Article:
Attention: The interview was held in German. This article Is a shortened and translated summary. The original interview can be found here.
Industrial Internet of Things today
The Internet of Things (IoT) has arrived in society and represents a major technology change. Swisscom, for example, is building a complementary network in Switzerland for the IoT. IoT Apps for Raspberry PI and Smartphones are becoming more and more part of our society.
Adapting new technologies such as the IoT for factory automation is no new concept, especially when it offers added value to a reasonable price. IoT can already supply today this added value and as soon as the expected quantities of units are produced, the price will also be right.
The benefit of the IoT is actually that it is based on known technologies, which are deployed in a new way. Data protocols and low-power sensors are already known in their application. New to automation are terms like Cloud or Big Data, that make use of one key element in the IoT: Edge Connectivity.
Edge Connectivity it managed through so-called Edge Gateways, that connect industrial networks such as PROFINET to the cloud. The usage of such a gateway is basically no more complex than the use of a conventional automation device. In fact, it just behaves like an additional participant in the network.
IIot Workshop lab setup - September 2016 at Berner Fachhochschule led by Prof. Max Felser
Staff 4.0 from the automators point of view
Industry 4.0 and Industrial Internet of things needs a whole spectrum of skills and competencies. In order to benefit from IIoT, skills and competencies are divided between experts in their respective field.
Process engineers need to know and master the process to be optimized. Automators collect the significant process variables so that these analyses can be carried out by the IT experts.
Therefore, automators must only acquire the competencies, supplement the existing information and make it available to the expert in a suitable form.
Unfortunately, the issue of security is not yet addressed with the necessary attention. Security is merely still neglected in the industry 4.0 by the engineers in automation.
Nowadays, automation systems are often insulated and disconnected from the Internet. If Edge Connectivity is to achieve the full potential, additional competencies are required.
There are currently two main “danger zones”:
1. Data coming from the field to the cloud. This is a matter of confidentiality of the information.
2. Data coming from the cloud into the automation. The question here is: who is responsible for the reliability of this data?
On IoT protocols
In industrial automation, the protocols OPC UA and MQTT seem to prevail, but comparing the two protocols is like comparing apples and oranges.
MQTT is a very simple transfer protocol, which admittedly meets many of the requirements of the IoT. For the rapid development of prototypes certainly the first choice.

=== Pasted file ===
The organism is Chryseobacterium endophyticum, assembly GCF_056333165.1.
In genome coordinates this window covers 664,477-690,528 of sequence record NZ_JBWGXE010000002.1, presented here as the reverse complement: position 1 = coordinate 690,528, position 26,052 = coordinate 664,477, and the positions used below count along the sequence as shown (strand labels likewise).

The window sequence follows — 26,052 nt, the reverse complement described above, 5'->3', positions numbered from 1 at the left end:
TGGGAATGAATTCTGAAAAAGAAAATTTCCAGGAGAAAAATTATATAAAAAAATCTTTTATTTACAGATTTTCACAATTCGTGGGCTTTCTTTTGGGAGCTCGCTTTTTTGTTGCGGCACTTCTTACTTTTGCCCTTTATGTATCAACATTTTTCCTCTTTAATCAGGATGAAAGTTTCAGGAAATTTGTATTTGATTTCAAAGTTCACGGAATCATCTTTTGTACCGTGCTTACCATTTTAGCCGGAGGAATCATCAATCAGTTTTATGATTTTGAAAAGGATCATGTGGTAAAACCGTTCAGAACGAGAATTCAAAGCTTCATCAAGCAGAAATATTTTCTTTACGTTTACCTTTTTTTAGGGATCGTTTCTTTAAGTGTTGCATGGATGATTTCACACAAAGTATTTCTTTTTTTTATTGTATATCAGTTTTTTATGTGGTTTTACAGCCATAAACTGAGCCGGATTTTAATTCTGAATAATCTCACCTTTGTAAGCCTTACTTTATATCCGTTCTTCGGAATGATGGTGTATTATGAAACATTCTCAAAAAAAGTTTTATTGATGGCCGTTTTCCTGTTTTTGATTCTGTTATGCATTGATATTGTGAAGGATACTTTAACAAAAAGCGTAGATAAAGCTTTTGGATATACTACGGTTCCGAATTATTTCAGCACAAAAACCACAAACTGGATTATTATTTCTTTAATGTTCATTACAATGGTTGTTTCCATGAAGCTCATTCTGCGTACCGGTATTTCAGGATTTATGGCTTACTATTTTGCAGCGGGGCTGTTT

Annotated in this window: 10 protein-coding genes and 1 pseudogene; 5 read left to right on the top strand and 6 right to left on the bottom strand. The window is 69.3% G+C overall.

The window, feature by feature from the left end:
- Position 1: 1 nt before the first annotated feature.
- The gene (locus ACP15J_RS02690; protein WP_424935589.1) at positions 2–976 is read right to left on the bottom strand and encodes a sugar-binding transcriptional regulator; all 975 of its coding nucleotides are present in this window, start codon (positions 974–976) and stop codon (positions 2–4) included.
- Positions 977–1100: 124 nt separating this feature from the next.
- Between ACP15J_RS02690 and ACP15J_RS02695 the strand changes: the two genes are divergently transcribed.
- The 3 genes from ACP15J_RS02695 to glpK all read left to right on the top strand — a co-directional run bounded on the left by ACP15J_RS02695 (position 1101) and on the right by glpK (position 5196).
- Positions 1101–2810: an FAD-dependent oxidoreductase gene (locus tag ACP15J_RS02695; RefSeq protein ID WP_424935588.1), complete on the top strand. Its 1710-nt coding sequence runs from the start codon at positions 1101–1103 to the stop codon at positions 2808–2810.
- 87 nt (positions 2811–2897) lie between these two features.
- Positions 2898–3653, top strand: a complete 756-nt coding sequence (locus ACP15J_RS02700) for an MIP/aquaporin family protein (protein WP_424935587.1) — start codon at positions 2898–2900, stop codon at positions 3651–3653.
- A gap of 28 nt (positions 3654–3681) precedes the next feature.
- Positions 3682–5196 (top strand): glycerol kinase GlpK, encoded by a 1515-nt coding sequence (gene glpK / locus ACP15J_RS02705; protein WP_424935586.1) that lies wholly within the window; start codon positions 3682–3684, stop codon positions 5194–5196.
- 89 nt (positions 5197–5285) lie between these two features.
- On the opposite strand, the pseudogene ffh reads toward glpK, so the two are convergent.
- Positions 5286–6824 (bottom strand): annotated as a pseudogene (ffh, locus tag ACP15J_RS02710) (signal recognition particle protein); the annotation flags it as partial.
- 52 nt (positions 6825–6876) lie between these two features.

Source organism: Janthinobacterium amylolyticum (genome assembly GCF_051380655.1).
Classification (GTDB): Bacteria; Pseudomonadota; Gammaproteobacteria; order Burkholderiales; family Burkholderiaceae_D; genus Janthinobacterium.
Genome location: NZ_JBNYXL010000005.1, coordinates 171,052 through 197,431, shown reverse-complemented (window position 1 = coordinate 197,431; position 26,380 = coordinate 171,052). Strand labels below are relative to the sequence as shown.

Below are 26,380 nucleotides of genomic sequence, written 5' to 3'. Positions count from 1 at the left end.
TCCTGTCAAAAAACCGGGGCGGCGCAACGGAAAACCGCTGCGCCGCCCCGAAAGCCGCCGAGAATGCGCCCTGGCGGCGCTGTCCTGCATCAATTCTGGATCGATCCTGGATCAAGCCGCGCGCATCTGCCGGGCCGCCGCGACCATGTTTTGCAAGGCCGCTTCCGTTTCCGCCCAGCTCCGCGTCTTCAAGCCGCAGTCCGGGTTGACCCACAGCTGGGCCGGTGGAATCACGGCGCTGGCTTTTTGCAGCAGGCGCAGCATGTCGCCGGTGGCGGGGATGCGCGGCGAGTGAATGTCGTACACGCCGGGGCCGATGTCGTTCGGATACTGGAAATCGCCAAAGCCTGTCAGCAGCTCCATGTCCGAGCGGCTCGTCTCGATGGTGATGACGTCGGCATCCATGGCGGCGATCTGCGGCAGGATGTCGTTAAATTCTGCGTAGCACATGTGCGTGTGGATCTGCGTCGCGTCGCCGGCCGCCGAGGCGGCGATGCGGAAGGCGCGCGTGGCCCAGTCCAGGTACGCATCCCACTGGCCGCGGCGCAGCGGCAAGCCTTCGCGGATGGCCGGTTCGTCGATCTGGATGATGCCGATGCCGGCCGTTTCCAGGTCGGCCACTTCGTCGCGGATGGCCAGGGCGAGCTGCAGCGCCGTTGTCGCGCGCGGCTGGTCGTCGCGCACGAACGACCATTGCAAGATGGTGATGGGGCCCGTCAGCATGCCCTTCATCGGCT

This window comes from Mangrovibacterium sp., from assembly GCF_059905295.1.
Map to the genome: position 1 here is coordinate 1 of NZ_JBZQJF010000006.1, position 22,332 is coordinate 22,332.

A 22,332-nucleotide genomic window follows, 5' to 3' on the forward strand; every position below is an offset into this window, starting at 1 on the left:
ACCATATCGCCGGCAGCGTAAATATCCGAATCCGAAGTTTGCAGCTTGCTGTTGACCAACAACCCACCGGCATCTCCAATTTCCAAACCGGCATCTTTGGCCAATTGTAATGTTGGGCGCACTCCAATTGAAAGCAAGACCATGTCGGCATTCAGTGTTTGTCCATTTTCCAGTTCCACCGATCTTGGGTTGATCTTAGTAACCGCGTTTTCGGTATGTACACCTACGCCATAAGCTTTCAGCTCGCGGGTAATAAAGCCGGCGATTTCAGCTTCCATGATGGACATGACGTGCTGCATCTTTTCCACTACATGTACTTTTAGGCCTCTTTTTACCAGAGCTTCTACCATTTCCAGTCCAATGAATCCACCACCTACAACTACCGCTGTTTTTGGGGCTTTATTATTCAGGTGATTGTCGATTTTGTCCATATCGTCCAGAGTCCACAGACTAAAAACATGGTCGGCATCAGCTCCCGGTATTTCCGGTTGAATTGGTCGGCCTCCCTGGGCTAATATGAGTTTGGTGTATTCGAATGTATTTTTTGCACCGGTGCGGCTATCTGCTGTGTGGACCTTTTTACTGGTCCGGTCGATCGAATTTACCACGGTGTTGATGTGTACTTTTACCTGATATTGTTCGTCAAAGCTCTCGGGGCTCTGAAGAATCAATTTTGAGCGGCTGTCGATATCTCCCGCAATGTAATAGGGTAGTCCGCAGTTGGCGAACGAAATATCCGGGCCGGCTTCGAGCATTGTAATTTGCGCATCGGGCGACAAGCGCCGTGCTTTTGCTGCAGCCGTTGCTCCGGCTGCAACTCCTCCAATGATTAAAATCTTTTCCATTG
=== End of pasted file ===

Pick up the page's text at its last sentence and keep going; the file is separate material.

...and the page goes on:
The OPC Foundation sets everything in motion to make OPC UA a fit for all possible applications. With its services and object definitions, it is way more comprehensive and is better adapted to the automation world than MQTT. In addition, the Publish-Subscribe model is taken from the MQTT for OPC UA.
With the TSN (Time-Sensitive Network) as a real-time protocol, interfaces to PROFINET or similar networks will also become superfluous. The development is only at the beginning and it is somewhat early predictions to venture as far as OPC UA other protocols can displace.
In the IIoT workshop at the Bern University of Applied Sciences, participants learn all the basics on how Industrial IoT can be used in factory automation. It is designed for technical professionals, who highly appreciate that we have integrated practical exercises with industrial material directly in class.
One core element in the courses is the Edge Gateway. It is connected to a PROFINET system and behaves like an additional device. The interesting thing in this case, however, is that the Edge Gateway can passively monitor the PROFINET like a bus monitor. This allows it to passively monitor data without any bigger adjustments to an existing configuration and to copy these process values into the cloud for an extended evaluation.
There the appropriate process can be used to monitor the existing process and to optimize any weak points.
With it, ideas from asset management or predictive maintenance can be rapidly implemented. There is also potential in process optimization, where one even assumes a "human in the loop", which means, that the analysis of the collected data allows the operator to set optimized process parameters.
IIot Workshop impressions - September 2016 at Berner Fachhochschule led by Prof. Max Felser
I4.0 and IIoT - What is missing?
This is certainly a sensible first step until the confidence in these technologies has grown. Until then I personally still lack the clear "best cases": how to do this or that. Today's solutions leave everything open, you do not want to block an option. A functional pattern has been implemented quickly. However, in order to design a secure application, the user is still very much dependent on his personal competences.
Lessons learnt after the workshops
1. In automation, we need evolution and not revolution. The constant development has proven itself.
2. Today IoT is where the automation networks were 10 years ago: protocols are there but the data-interrelated data structures are not yet in sight. Here one can safely learn from industrial networks.
3. New IoT paradigms bring new paradigms, which are better adapted to modern security concepts. Here the existing industrial solutions have to improve or they will lose their importance in the long term.